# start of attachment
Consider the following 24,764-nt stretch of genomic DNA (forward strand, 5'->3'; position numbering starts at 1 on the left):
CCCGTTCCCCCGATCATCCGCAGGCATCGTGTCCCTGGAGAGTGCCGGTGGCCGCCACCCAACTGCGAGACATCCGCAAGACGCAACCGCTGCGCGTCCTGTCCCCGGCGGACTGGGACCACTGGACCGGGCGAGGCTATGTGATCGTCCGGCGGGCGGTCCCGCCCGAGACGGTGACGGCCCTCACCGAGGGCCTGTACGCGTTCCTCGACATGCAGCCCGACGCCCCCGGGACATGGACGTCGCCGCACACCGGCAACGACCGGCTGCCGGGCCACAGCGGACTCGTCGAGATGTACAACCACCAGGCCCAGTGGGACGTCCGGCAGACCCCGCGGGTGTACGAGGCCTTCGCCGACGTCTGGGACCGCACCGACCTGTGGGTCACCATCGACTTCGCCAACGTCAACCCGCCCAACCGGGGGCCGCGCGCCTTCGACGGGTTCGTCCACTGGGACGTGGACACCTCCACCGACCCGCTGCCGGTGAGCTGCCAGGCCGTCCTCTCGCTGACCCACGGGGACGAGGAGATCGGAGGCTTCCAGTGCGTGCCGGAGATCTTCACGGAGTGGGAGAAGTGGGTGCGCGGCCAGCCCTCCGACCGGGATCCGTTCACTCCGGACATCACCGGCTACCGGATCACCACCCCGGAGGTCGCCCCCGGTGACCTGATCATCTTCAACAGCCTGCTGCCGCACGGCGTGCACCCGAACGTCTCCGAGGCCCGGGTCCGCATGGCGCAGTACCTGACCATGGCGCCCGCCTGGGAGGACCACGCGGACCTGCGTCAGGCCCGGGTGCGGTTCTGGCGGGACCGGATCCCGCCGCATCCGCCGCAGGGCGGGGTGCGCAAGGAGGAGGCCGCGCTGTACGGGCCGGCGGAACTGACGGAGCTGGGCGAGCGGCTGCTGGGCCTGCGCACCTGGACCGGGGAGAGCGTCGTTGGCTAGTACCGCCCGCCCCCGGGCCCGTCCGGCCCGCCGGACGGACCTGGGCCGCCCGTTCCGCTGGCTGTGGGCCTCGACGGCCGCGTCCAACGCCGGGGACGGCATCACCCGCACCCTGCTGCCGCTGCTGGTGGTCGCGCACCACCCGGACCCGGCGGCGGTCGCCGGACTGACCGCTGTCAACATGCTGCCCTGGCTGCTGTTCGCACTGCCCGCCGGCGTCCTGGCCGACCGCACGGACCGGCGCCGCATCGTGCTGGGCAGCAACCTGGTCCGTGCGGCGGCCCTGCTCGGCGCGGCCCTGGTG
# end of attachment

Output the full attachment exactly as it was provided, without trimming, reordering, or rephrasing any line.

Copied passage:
Consider the following 24,764-nt stretch of genomic DNA (forward strand, 5'->3'; position numbering starts at 1 on the left):
CCCGTTCCCCCGATCATCCGCAGGCATCGTGTCCCTGGAGAGTGCCGGTGGCCGCCACCCAACTGCGAGACATCCGCAAGACGCAACCGCTGCGCGTCCTGTCCCCGGCGGACTGGGACCACTGGACCGGGCGAGGCTATGTGATCGTCCGGCGGGCGGTCCCGCCCGAGACGGTGACGGCCCTCACCGAGGGCCTGTACGCGTTCCTCGACATGCAGCCCGACGCCCCCGGGACATGGACGTCGCCGCACACCGGCAACGACCGGCTGCCGGGCCACAGCGGACTCGTCGAGATGTACAACCACCAGGCCCAGTGGGACGTCCGGCAGACCCCGCGGGTGTACGAGGCCTTCGCCGACGTCTGGGACCGCACCGACCTGTGGGTCACCATCGACTTCGCCAACGTCAACCCGCCCAACCGGGGGCCGCGCGCCTTCGACGGGTTCGTCCACTGGGACGTGGACACCTCCACCGACCCGCTGCCGGTGAGCTGCCAGGCCGTCCTCTCGCTGACCCACGGGGACGAGGAGATCGGAGGCTTCCAGTGCGTGCCGGAGATCTTCACGGAGTGGGAGAAGTGGGTGCGCGGCCAGCCCTCCGACCGGGATCCGTTCACTCCGGACATCACCGGCTACCGGATCACCACCCCGGAGGTCGCCCCCGGTGACCTGATCATCTTCAACAGCCTGCTGCCGCACGGCGTGCACCCGAACGTCTCCGAGGCCCGGGTCCGCATGGCGCAGTACCTGACCATGGCGCCCGCCTGGGAGGACCACGCGGACCTGCGTCAGGCCCGGGTGCGGTTCTGGCGGGACCGGATCCCGCCGCATCCGCCGCAGGGCGGGGTGCGCAAGGAGGAGGCCGCGCTGTACGGGCCGGCGGAACTGACGGAGCTGGGCGAGCGGCTGCTGGGCCTGCGCACCTGGACCGGGGAGAGCGTCGTTGGCTAGTACCGCCCGCCCCCGGGCCCGTCCGGCCCGCCGGACGGACCTGGGCCGCCCGTTCCGCTGGCTGTGGGCCTCGACGGCCGCGTCCAACGCCGGGGACGGCATCACCCGCACCCTGCTGCCGCTGCTGGTGGTCGCGCACCACCCGGACCCGGCGGCGGTCGCCGGACTGACCGCTGTCAACATGCTGCCCTGGCTGCTGTTCGCACTGCCCGCCGGCGTCCTGGCCGACCGCACGGACCGGCGCCGCATCGTGCTGGGCAGCAACCTGGTCCGTGCGGCGGCCCTGCTCGGCGCGGCCCTGGTG